Today I Learned...

Key Takeaways:
I

f you have gaps in your resume, it's natural to be worried about how to explain them.

The truth is that a lot of people take breaks from their careers for various reasons and these reasons usually have nothing to do with a person’s ability to perform the job at hand.

Fortunately, there are some ways you can help employers understand even the most complicated periods on your professional timeline, here's how:

1. Be honest.

When trying to present yourself in the best light possible, it can tempting to conceal gaps in your work history. But lying on your resume is never a good idea

Because hiring managers review so many resumes, they’re skilled at spotting inconsistencies and other red flags. Many verify work history—and may even perform background checks.

If you lie about the dates of your employment, sooner or later it's likely that someone will find out—and you could lose your job over it. Honesty is always a better option.

2. Highlight what you did accomplish while out of work.

If you were raising children, volunteering, or caregiving, think about how you could incorporate these experiences into your resume. What skills did you gain?

These roles show how you stayed active and engaged even though you weren’t formally in the workplace. These roles could be listed on your resume just like a paying job. Also, any degrees completed or courses taken can be noted in the Education section of your resume. For example:

  • You volunteered for your community food bank.
  • You went back to finish your degree.
  • You brushed up on your technology skills by taking a course.
  • You were the sole caregiver to an ailing family member.
  • You pursued a side project important to you.
  • You traveled extensively and explored new cultures (Source: NCOA).

3. Explain employment gaps in your cover letter. 

Generally, there's no place on your resume to detail a long period of unemployment. In this case, you can use the cover letter to explain why you were out of work for an extended period.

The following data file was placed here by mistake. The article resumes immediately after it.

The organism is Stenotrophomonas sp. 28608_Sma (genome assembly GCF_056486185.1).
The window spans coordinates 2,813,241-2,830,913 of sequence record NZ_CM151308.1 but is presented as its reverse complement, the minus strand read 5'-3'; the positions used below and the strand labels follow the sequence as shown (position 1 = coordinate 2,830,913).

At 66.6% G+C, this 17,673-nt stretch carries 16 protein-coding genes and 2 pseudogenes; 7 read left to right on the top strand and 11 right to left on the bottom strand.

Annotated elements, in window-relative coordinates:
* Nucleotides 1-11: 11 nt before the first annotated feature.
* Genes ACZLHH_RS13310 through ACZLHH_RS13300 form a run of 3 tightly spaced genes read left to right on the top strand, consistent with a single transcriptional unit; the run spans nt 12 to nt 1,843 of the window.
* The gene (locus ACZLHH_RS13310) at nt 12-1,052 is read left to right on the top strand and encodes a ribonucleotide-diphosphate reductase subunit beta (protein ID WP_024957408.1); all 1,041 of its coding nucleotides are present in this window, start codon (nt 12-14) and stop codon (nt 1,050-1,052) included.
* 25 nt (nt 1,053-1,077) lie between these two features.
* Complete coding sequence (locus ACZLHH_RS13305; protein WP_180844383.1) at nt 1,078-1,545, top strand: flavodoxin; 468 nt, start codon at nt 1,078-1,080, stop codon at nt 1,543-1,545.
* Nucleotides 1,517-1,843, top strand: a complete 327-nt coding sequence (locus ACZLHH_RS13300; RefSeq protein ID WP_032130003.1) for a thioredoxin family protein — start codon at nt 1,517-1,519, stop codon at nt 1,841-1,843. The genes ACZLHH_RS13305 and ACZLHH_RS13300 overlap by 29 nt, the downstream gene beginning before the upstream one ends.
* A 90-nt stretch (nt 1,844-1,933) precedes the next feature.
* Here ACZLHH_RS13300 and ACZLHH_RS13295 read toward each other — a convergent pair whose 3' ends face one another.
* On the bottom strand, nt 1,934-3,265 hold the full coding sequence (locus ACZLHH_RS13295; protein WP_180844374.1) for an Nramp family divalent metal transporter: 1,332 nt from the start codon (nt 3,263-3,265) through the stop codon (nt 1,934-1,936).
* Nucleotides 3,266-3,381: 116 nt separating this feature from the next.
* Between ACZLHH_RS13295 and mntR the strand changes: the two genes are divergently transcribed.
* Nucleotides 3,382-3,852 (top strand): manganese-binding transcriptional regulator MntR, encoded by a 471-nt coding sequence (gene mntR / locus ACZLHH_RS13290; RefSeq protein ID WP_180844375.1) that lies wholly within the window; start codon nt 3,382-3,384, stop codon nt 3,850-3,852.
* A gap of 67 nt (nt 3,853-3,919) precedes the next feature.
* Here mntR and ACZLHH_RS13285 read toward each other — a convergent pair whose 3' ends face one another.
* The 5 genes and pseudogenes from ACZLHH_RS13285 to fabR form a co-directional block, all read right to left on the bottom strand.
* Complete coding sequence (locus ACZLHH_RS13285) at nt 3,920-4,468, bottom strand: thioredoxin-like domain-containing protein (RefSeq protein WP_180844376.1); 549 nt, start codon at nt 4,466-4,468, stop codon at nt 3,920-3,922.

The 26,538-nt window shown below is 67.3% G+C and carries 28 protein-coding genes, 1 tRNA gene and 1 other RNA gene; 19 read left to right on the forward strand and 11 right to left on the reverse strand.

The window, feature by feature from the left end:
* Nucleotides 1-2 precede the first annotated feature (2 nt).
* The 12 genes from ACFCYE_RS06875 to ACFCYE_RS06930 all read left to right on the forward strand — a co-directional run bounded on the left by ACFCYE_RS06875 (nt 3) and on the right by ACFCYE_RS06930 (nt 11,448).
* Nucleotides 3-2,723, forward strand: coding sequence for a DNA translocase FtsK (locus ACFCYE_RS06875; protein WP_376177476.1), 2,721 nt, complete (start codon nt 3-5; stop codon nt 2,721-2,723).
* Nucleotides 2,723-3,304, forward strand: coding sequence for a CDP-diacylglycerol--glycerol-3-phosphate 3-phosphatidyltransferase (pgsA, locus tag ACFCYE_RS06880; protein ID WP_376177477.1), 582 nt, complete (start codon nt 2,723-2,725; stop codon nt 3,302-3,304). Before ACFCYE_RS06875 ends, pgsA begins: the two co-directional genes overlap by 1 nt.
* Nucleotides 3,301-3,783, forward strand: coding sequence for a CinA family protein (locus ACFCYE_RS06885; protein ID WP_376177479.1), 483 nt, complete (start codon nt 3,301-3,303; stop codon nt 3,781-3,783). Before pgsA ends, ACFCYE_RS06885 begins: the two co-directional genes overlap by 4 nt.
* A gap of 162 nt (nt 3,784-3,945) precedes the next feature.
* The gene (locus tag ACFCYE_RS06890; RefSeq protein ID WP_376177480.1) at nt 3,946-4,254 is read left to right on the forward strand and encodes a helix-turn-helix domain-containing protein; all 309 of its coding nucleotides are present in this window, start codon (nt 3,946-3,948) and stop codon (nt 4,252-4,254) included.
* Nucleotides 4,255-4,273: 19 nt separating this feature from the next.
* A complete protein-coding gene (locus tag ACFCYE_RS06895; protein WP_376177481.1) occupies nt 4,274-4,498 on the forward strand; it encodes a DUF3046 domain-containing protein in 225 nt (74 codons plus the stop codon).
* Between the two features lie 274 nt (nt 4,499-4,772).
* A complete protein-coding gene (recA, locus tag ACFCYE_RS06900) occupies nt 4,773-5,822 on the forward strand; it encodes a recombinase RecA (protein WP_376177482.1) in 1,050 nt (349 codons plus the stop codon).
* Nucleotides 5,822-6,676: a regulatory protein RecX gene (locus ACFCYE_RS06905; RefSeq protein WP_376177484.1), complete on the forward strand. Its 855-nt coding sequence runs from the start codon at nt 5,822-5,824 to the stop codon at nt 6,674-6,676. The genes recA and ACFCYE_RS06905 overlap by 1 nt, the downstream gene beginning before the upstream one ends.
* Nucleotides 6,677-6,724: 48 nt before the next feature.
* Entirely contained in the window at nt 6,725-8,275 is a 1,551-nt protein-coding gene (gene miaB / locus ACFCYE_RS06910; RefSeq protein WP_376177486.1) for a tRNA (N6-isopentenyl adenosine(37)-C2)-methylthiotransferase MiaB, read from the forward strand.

Address gaps in your work history through a cover letter. Summarize the reasons for any hiatus—one or two sentences will suffice. Keep your resume brief and to the point, so that hiring managers can clearly see why you’re right for a job.

4. Downplay smaller gaps by leaving out the month.

If you were out of the workforce for years, this is hard to cover up. But you don't have to shine a spotlight on every gap.

For example, if you were unemployed for a year or less, due to various reasons, you can soften the gap by leaving out the month. When you list your employment dates, you can still be transparent about employment but you don't have to emphasize the shorter breaks. Here is an example: "Customer Service Associate, 2021 to 2022."

Another pro tip: using bold or a smaller font can draw attention to employment dates. Keep this in mind when formatting your resume. Avoid drawing attention to these areas!

5. Consider any transferable skills.

When thinking about your resume, it is important to consider any transferable skills or perspectives you gained during your gaps and how these experiences or skills make you a strong candidate for the job.

For example, maybe in your time away from the workforce you managed the event committee at your church. You probably gained valuable leadership skills.

Don't hesitate to think out side of the box when putting together your resume!

With the job market at an all-time high, and new opportunities popping up every day, there's never been a better time to rejoin the workforce.

You might be older than applicants, but don't let that stop you from applying for positions that are right for your qualifications. With these five tips for explaining gaps in your resume, you'll be well equipped with everything you need to succeed.

For more resume tips and tricks, check out our class: Create Resumes for Volunteering or Jobs.

Or try GetSetUp's Career Consulting service where you can receive 1:1 support with creating your resume and preparing for interviews.
Posted 
Sep 1, 2022
 in 
Work
 category